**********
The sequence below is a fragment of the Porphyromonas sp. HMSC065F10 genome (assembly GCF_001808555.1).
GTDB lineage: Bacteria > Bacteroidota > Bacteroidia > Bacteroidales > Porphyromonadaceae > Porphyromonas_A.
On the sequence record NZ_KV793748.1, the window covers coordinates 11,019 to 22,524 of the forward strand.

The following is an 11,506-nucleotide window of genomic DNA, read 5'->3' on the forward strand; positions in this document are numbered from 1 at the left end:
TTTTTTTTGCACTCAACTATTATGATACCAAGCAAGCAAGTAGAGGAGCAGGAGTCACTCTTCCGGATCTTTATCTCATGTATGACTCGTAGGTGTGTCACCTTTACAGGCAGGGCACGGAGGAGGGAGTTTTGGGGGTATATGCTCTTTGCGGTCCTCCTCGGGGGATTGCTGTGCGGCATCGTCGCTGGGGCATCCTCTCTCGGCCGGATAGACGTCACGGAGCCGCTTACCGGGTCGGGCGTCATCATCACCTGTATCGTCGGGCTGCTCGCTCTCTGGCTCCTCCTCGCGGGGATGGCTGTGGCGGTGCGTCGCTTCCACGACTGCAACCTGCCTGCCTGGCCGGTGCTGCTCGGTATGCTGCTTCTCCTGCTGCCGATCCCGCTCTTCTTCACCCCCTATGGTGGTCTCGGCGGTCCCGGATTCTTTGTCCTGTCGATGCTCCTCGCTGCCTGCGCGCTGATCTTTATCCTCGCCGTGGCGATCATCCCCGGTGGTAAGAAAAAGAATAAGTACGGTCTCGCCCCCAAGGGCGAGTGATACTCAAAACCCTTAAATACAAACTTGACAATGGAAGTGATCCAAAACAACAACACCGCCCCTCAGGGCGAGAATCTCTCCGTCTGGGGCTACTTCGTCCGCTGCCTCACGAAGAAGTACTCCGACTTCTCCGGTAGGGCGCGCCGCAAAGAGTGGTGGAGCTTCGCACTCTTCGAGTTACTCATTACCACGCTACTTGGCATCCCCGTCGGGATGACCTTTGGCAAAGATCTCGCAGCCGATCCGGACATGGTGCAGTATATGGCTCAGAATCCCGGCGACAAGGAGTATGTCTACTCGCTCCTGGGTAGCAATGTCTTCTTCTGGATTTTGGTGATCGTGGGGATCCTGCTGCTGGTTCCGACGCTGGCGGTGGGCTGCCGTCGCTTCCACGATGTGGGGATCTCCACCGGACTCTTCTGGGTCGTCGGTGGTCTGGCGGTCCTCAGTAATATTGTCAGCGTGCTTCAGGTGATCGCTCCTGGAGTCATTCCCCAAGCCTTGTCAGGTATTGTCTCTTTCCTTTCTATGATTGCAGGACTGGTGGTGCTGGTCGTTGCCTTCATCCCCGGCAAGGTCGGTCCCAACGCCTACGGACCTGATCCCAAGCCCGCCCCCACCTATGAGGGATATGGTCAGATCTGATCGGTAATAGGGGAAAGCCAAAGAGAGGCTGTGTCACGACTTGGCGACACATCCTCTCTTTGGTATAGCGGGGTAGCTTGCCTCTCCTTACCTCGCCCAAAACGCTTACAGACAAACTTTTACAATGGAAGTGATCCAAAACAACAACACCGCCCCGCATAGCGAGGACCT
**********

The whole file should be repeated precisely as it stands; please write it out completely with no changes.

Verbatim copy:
The sequence below is a fragment of the Porphyromonas sp. HMSC065F10 genome (assembly GCF_001808555.1).
GTDB lineage: Bacteria > Bacteroidota > Bacteroidia > Bacteroidales > Porphyromonadaceae > Porphyromonas_A.
On the sequence record NZ_KV793748.1, the window covers coordinates 11,019 to 22,524 of the forward strand.

The following is an 11,506-nucleotide window of genomic DNA, read 5'->3' on the forward strand; positions in this document are numbered from 1 at the left end:
TTTTTTTTGCACTCAACTATTATGATACCAAGCAAGCAAGTAGAGGAGCAGGAGTCACTCTTCCGGATCTTTATCTCATGTATGACTCGTAGGTGTGTCACCTTTACAGGCAGGGCACGGAGGAGGGAGTTTTGGGGGTATATGCTCTTTGCGGTCCTCCTCGGGGGATTGCTGTGCGGCATCGTCGCTGGGGCATCCTCTCTCGGCCGGATAGACGTCACGGAGCCGCTTACCGGGTCGGGCGTCATCATCACCTGTATCGTCGGGCTGCTCGCTCTCTGGCTCCTCCTCGCGGGGATGGCTGTGGCGGTGCGTCGCTTCCACGACTGCAACCTGCCTGCCTGGCCGGTGCTGCTCGGTATGCTGCTTCTCCTGCTGCCGATCCCGCTCTTCTTCACCCCCTATGGTGGTCTCGGCGGTCCCGGATTCTTTGTCCTGTCGATGCTCCTCGCTGCCTGCGCGCTGATCTTTATCCTCGCCGTGGCGATCATCCCCGGTGGTAAGAAAAAGAATAAGTACGGTCTCGCCCCCAAGGGCGAGTGATACTCAAAACCCTTAAATACAAACTTGACAATGGAAGTGATCCAAAACAACAACACCGCCCCTCAGGGCGAGAATCTCTCCGTCTGGGGCTACTTCGTCCGCTGCCTCACGAAGAAGTACTCCGACTTCTCCGGTAGGGCGCGCCGCAAAGAGTGGTGGAGCTTCGCACTCTTCGAGTTACTCATTACCACGCTACTTGGCATCCCCGTCGGGATGACCTTTGGCAAAGATCTCGCAGCCGATCCGGACATGGTGCAGTATATGGCTCAGAATCCCGGCGACAAGGAGTATGTCTACTCGCTCCTGGGTAGCAATGTCTTCTTCTGGATTTTGGTGATCGTGGGGATCCTGCTGCTGGTTCCGACGCTGGCGGTGGGCTGCCGTCGCTTCCACGATGTGGGGATCTCCACCGGACTCTTCTGGGTCGTCGGTGGTCTGGCGGTCCTCAGTAATATTGTCAGCGTGCTTCAGGTGATCGCTCCTGGAGTCATTCCCCAAGCCTTGTCAGGTATTGTCTCTTTCCTTTCTATGATTGCAGGACTGGTGGTGCTGGTCGTTGCCTTCATCCCCGGCAAGGTCGGTCCCAACGCCTACGGACCTGATCCCAAGCCCGCCCCCACCTATGAGGGATATGGTCAGATCTGATCGGTAATAGGGGAAAGCCAAAGAGAGGCTGTGTCACGACTTGGCGACACATCCTCTCTTTGGTATAGCGGGGTAGCTTGCCTCTCCTTACCTCGCCCAAAACGCTTACAGACAAACTTTTACAATGGAAGTGATCCAAAACAACAACACCGCCCCGCATAGCGAGGACCT